• Yankees right-hander A.J. Burnett looked like his old self during his last four starts of the regular season, as his fastball command returned, and he struck out 32 men in his final 23 2/3 innings. However, with the Yankees on the verge of elimination, Burnett will be on a short leash. His success tonight will depend on his curveball. If he can’t get it over for strikes, he will be out of the game by the fourth inning. Detroit’s plan will be to not offer at any curveballs, always taking them unless there are two strikes, and sit on Burnett’s fastball, which he throws 60 percent of the time.
• Even if Burnett pitches well, he will not pitch more than six innings. With the Yankees pinned against the wall, manager Joe Girardi will want to get the ball to relievers David Robertson and Mariano Rivera as quickly as possible if the Bombers have any sort of lead. Do not be surprised to see Rivera go two innings to preserve a potential win.
• Tigers starter Rick Porcello does not miss a lot of bats, which means Tigers center fielder Austin Jackson is going to have to cover a lot of ground tonight. Magglio Ordonez is nearly statuesque in right field, and with what I predict will be a big game from Mark Teixeira tonight, Jackson’s Gold Glove-caliber defense will be called upon to cut off the right-center-field gap. What has been exposed about the Tigers is their lack of range at multiple positions. If the Tigers have any sort of lead, Ordonez will be replaced by Don Kelly by the sixth inning.
• I scouted Porcello when he was as a high schooler at Seton Hall Prep in New Jersey, and while he doesn’t throw the 97 mph fastball or big looping curveball he used to, Porcello has shown he has the maturity to handle a big game like tonight's. Making it to the majors as fast as he did (as a 20-year-old) is a statement unto itself, but Porcello’s also junked the curveball in favor of a slider, and he’ll pair that up with a plus-command fastball that sits around 92-93 mph.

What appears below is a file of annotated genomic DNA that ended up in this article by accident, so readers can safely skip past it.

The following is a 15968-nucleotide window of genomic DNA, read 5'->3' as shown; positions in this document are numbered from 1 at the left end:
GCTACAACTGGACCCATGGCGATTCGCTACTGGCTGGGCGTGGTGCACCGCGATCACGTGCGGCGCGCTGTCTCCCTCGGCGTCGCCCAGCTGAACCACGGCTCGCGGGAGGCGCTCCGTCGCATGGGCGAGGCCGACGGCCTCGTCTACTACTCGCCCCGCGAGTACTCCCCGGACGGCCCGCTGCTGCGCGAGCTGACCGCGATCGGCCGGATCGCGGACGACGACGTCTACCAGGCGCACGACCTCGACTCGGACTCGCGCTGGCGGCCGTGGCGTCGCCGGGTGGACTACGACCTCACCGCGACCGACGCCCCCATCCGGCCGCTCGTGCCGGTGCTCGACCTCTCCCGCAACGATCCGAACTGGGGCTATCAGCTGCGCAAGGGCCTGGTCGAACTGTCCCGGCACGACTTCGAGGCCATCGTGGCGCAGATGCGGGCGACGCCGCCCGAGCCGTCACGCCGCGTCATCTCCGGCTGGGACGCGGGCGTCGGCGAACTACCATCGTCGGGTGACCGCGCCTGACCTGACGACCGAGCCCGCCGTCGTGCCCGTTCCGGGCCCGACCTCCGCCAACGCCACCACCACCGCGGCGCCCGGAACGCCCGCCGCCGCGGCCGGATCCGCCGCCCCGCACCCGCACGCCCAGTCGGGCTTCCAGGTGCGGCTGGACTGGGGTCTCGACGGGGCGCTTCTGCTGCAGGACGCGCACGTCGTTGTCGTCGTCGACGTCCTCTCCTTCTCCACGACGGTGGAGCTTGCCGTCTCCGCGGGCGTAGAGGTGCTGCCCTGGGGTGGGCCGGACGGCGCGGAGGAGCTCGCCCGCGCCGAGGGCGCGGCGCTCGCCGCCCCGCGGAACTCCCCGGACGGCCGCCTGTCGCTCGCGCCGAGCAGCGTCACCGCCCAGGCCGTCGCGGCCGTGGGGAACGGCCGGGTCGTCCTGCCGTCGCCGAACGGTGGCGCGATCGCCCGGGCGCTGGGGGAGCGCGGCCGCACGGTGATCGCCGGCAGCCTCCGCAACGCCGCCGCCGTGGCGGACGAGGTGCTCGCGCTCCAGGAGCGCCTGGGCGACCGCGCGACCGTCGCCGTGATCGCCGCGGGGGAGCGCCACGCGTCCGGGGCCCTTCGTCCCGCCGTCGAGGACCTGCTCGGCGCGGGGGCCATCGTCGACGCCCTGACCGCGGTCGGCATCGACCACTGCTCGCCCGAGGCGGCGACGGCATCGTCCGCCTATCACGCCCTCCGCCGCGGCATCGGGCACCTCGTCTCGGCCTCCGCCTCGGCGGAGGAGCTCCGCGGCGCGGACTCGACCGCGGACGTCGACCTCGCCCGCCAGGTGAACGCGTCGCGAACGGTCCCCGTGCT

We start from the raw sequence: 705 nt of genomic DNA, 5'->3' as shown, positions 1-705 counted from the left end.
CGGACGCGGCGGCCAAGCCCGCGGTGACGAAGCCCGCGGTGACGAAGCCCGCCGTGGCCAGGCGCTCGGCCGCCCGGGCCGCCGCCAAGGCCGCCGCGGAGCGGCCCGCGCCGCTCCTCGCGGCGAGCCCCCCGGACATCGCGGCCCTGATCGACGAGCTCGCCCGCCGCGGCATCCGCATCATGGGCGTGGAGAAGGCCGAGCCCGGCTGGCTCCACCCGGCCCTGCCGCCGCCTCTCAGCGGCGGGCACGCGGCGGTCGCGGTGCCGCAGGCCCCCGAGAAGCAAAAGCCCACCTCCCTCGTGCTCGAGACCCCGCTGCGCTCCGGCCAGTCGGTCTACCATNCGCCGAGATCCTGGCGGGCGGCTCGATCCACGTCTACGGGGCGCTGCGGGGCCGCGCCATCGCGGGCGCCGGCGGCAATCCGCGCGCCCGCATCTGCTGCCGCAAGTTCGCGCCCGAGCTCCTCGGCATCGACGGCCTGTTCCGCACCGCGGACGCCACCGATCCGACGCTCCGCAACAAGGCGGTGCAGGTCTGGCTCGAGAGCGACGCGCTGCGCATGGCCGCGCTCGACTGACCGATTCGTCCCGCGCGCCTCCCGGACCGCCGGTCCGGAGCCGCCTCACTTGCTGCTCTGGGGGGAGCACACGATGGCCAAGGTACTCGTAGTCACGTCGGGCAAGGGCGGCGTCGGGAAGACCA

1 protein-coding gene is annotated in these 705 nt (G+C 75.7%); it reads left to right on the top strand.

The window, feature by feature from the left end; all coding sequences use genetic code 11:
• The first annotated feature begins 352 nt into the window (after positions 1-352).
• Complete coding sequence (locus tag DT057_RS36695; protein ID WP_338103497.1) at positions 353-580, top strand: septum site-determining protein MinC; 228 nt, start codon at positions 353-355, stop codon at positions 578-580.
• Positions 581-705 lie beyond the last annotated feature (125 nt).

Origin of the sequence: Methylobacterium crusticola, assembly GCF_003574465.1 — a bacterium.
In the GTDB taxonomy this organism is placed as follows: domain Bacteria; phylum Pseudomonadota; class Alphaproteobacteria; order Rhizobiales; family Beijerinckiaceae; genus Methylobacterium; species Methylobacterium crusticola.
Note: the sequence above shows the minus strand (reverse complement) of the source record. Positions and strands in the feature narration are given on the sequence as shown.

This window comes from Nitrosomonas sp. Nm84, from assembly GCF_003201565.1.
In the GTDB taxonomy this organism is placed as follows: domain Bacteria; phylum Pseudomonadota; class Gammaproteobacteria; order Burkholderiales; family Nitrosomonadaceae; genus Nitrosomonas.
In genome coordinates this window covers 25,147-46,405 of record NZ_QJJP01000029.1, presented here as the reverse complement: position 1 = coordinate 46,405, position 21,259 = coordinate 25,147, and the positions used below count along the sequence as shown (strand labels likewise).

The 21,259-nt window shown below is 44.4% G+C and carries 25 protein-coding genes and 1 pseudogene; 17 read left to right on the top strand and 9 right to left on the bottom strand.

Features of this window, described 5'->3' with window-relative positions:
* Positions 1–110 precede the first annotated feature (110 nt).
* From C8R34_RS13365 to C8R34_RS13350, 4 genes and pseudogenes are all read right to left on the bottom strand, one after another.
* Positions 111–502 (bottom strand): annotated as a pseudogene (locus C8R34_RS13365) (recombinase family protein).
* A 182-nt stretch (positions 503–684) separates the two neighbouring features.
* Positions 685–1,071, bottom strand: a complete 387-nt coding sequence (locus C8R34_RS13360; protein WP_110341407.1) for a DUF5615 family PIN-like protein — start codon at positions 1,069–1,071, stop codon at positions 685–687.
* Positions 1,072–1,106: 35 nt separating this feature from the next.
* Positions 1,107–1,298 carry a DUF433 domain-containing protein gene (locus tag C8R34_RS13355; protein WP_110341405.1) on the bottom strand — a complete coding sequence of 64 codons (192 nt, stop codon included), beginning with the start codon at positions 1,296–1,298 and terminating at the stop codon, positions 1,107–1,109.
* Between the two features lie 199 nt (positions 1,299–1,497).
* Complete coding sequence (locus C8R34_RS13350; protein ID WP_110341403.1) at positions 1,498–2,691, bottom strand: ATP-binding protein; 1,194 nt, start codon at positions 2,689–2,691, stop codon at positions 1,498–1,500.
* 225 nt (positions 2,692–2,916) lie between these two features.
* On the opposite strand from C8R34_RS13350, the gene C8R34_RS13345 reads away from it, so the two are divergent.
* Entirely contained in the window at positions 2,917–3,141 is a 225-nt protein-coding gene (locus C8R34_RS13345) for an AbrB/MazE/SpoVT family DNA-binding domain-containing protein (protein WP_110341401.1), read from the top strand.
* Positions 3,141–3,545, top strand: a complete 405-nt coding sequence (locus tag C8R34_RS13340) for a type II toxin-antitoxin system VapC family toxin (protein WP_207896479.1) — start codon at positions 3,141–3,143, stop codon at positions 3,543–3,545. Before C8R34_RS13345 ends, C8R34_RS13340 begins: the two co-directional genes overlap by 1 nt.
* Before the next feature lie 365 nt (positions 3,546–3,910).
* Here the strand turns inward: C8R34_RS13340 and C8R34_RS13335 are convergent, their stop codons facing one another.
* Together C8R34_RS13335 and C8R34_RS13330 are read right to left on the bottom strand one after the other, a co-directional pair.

• Diamondbacks manager Kirk Gibson should win NL Manager of the Year for the job he did during the regular season. However, during the postseason he’s been terrible. Gibson said at the outset of the series that he would not let the combination of Ryan Braun and Prince Fielder beat his team. But that is exactly what has happened, with Braun and Fielder going a combined 9-for-16 with three doubles and two homers. Gibson also left right-hander Ian Kennedy in to face Fielder in Game 1. Fielder could be seen in the on-deck circle visibly surprised -- and then summarily crushed a Kennedy fastball to right field. Gibson should remember next time to bring in lefty Joe Paterson, against whom Fielder is 0-for-4 with three strikeouts.
• Milwaukee’s spark plug, Nyjer Morgan, will play a big role tonight. He provides energy and hustle and always makes a difference in big games. As a guy who can run down any ball in both gaps, look for Morgan to play some stellar defense tonight.
• Though relievers Francisco Rodriguez and John Axford handle most of the Brewers’ late-inning responsibilities, look for manager Ron Roenicke to deploy reliever LaTroy Hawkins if the Diamondbacks are threatening and Justin Upton is at the plate. Upton is 0-for-5 with two strikeouts against Hawkins, who has served capably during his career as a setup man and closer, so pressure situations are not new to him.
• Much will be made about the Brewers’ lack of success on the road, but that record is very misleading. Though the Brewers posted a 39-42 overall road record, many of those losses came in the first two months of the season, during which they went 9-19 as visitors. The last two months of the season, during which they went 16-9 on the road, tell a different story. The Brewers will make it a sweep tonight in Arizona.